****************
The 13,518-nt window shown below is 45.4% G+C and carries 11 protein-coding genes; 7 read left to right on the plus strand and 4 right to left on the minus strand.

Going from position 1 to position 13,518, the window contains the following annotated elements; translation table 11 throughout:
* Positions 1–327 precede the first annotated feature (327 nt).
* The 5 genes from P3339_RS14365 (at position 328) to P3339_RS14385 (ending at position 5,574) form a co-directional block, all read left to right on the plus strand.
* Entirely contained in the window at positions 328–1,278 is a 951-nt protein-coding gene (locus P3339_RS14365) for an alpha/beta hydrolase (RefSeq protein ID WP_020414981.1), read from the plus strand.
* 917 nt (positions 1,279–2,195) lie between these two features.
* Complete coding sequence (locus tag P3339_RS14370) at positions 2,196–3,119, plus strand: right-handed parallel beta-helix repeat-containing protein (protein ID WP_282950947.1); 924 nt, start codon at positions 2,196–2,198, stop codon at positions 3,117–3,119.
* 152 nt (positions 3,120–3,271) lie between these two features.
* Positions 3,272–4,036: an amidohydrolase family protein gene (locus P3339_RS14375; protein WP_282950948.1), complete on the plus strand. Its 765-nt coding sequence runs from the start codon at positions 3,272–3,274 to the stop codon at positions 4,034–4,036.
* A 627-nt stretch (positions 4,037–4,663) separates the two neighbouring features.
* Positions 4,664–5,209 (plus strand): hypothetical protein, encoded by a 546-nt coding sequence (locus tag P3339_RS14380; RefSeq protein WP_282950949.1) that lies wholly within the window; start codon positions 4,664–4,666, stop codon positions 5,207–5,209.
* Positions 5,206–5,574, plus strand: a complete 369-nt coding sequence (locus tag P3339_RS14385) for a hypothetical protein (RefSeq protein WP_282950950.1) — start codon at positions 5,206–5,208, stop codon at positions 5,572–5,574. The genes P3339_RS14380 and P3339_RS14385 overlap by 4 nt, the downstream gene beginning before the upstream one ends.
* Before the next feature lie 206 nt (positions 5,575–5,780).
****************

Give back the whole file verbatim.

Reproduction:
The 13,518-nt window shown below is 45.4% G+C and carries 11 protein-coding genes; 7 read left to right on the plus strand and 4 right to left on the minus strand.

Going from position 1 to position 13,518, the window contains the following annotated elements; translation table 11 throughout:
* Positions 1–327 precede the first annotated feature (327 nt).
* The 5 genes from P3339_RS14365 (at position 328) to P3339_RS14385 (ending at position 5,574) form a co-directional block, all read left to right on the plus strand.
* Entirely contained in the window at positions 328–1,278 is a 951-nt protein-coding gene (locus P3339_RS14365) for an alpha/beta hydrolase (RefSeq protein ID WP_020414981.1), read from the plus strand.
* 917 nt (positions 1,279–2,195) lie between these two features.
* Complete coding sequence (locus tag P3339_RS14370) at positions 2,196–3,119, plus strand: right-handed parallel beta-helix repeat-containing protein (protein ID WP_282950947.1); 924 nt, start codon at positions 2,196–2,198, stop codon at positions 3,117–3,119.
* 152 nt (positions 3,120–3,271) lie between these two features.
* Positions 3,272–4,036: an amidohydrolase family protein gene (locus P3339_RS14375; protein WP_282950948.1), complete on the plus strand. Its 765-nt coding sequence runs from the start codon at positions 3,272–3,274 to the stop codon at positions 4,034–4,036.
* A 627-nt stretch (positions 4,037–4,663) separates the two neighbouring features.
* Positions 4,664–5,209 (plus strand): hypothetical protein, encoded by a 546-nt coding sequence (locus tag P3339_RS14380; RefSeq protein WP_282950949.1) that lies wholly within the window; start codon positions 4,664–4,666, stop codon positions 5,207–5,209.
* Positions 5,206–5,574, plus strand: a complete 369-nt coding sequence (locus tag P3339_RS14385) for a hypothetical protein (RefSeq protein WP_282950950.1) — start codon at positions 5,206–5,208, stop codon at positions 5,572–5,574. The genes P3339_RS14380 and P3339_RS14385 overlap by 4 nt, the downstream gene beginning before the upstream one ends.
* Before the next feature lie 206 nt (positions 5,575–5,780).